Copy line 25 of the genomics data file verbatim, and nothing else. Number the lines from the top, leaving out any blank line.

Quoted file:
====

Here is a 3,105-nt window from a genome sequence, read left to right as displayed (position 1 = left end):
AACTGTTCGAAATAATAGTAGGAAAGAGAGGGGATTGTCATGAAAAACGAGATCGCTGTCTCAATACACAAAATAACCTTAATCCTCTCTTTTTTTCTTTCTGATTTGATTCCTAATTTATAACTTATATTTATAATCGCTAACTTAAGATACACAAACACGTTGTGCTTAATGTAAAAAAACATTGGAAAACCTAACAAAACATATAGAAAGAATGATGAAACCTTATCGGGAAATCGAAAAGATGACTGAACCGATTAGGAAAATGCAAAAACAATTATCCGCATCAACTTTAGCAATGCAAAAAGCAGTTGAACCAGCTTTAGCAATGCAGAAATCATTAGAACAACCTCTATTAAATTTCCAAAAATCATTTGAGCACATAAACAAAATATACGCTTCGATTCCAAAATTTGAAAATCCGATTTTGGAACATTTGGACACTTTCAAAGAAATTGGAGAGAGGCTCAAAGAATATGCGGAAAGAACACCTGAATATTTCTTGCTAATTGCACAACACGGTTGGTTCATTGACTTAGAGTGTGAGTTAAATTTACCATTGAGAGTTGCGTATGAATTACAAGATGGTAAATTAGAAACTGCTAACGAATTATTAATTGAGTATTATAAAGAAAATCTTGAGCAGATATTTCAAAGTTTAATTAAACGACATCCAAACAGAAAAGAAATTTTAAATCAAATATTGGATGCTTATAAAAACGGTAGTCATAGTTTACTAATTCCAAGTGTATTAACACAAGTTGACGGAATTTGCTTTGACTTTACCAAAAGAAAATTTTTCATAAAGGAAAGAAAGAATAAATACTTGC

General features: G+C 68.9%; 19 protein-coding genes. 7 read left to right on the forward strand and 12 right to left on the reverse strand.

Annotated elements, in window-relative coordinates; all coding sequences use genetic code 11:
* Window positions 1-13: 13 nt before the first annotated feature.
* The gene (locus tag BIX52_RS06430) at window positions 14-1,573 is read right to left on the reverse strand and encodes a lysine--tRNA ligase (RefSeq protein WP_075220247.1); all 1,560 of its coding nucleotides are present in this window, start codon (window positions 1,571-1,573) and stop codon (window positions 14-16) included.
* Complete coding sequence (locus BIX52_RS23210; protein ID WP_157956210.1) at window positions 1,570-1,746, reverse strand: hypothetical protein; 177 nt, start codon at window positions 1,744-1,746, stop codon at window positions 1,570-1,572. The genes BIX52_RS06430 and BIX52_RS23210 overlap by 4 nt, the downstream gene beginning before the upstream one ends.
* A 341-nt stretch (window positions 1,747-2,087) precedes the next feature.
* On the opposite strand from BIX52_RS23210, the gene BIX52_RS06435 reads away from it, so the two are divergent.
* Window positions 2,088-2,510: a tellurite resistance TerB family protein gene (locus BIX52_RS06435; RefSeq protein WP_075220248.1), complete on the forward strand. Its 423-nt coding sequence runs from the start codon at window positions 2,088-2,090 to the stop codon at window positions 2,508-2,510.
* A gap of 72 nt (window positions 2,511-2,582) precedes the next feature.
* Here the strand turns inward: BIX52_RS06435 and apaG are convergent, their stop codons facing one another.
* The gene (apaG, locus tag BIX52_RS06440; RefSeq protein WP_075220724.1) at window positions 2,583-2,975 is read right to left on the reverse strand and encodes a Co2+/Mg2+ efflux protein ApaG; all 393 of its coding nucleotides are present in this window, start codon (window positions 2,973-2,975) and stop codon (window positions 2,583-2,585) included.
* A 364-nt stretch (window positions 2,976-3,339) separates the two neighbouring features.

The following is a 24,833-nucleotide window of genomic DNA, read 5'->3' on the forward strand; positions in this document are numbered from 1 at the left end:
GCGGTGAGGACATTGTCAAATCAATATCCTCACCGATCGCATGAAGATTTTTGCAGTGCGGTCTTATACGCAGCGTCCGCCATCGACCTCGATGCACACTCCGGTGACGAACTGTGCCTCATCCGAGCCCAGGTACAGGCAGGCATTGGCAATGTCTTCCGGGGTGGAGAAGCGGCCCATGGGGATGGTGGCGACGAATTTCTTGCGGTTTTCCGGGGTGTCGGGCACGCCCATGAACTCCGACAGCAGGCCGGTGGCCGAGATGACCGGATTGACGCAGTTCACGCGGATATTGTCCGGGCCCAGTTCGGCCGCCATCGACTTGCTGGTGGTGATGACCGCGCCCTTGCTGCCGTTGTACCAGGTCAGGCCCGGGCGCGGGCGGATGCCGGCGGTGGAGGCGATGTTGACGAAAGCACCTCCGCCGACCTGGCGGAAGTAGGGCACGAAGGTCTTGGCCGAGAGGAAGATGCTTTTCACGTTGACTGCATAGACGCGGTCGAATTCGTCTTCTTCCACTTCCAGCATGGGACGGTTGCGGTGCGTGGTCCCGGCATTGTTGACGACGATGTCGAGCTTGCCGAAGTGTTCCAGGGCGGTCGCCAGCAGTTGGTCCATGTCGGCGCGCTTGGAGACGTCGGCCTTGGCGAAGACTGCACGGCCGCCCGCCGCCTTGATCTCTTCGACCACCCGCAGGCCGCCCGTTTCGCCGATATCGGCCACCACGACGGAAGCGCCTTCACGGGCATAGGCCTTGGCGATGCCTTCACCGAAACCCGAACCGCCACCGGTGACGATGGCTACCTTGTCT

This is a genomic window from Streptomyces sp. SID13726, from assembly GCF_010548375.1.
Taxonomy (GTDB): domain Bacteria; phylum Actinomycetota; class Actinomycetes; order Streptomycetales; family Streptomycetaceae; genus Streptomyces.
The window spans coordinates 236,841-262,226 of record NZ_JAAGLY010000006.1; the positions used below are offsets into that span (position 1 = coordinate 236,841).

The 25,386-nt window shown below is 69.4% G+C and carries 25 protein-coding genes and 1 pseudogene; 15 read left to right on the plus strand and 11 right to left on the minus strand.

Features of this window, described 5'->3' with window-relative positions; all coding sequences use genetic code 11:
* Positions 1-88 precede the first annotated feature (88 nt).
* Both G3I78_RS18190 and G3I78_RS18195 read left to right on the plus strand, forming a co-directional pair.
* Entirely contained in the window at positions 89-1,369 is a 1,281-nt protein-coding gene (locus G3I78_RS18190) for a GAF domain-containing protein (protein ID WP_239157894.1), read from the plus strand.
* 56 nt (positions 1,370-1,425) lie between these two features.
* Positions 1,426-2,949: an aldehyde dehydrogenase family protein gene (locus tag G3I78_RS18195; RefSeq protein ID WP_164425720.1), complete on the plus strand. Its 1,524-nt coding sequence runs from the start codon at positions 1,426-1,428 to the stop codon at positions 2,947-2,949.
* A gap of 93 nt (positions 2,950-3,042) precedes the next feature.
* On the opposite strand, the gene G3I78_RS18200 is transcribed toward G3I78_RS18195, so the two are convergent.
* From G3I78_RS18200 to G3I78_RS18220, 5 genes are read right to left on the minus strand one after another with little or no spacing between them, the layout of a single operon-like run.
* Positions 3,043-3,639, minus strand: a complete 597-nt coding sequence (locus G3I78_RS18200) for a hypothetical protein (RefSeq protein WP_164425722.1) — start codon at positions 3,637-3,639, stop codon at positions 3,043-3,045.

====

* 56 nt (positions 1,370-1,425) lie between these two features.